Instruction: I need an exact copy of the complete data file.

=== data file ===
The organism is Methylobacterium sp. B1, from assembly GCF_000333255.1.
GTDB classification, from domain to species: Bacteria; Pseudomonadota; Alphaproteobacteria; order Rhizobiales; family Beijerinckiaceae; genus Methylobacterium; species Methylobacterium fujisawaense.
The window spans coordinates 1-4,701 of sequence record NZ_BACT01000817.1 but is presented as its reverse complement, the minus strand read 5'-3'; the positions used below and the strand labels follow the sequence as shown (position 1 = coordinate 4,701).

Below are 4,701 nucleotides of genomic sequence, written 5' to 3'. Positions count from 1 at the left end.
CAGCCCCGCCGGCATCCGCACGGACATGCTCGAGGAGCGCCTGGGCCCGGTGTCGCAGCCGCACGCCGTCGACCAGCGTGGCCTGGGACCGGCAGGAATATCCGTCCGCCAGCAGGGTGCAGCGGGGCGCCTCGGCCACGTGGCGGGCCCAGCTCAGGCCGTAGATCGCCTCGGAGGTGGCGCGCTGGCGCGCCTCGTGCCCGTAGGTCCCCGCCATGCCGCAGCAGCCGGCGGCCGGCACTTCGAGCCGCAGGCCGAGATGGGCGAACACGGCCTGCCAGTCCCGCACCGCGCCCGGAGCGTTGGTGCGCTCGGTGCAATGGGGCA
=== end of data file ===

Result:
The organism is Methylobacterium sp. B1, from assembly GCF_000333255.1.
GTDB classification, from domain to species: Bacteria; Pseudomonadota; Alphaproteobacteria; order Rhizobiales; family Beijerinckiaceae; genus Methylobacterium; species Methylobacterium fujisawaense.
The window spans coordinates 1-4,701 of sequence record NZ_BACT01000817.1 but is presented as its reverse complement, the minus strand read 5'-3'; the positions used below and the strand labels follow the sequence as shown (position 1 = coordinate 4,701).

Below are 4,701 nucleotides of genomic sequence, written 5' to 3'. Positions count from 1 at the left end.
CAGCCCCGCCGGCATCCGCACGGACATGCTCGAGGAGCGCCTGGGCCCGGTGTCGCAGCCGCACGCCGTCGACCAGCGTGGCCTGGGACCGGCAGGAATATCCGTCCGCCAGCAGGGTGCAGCGGGGCGCCTCGGCCACGTGGCGGGCCCAGCTCAGGCCGTAGATCGCCTCGGAGGTGGCGCGCTGGCGCGCCTCGTGCCCGTAGGTCCCCGCCATGCCGCAGCAGCCGGCGGCCGGCACTTCGAGCCGCAGGCCGAGATGGGCGAACACGGCCTGCCAGTCCCGCACCGCGCCCGGAGCGTTGGTGCGCTCGGTGCAATGGGGCA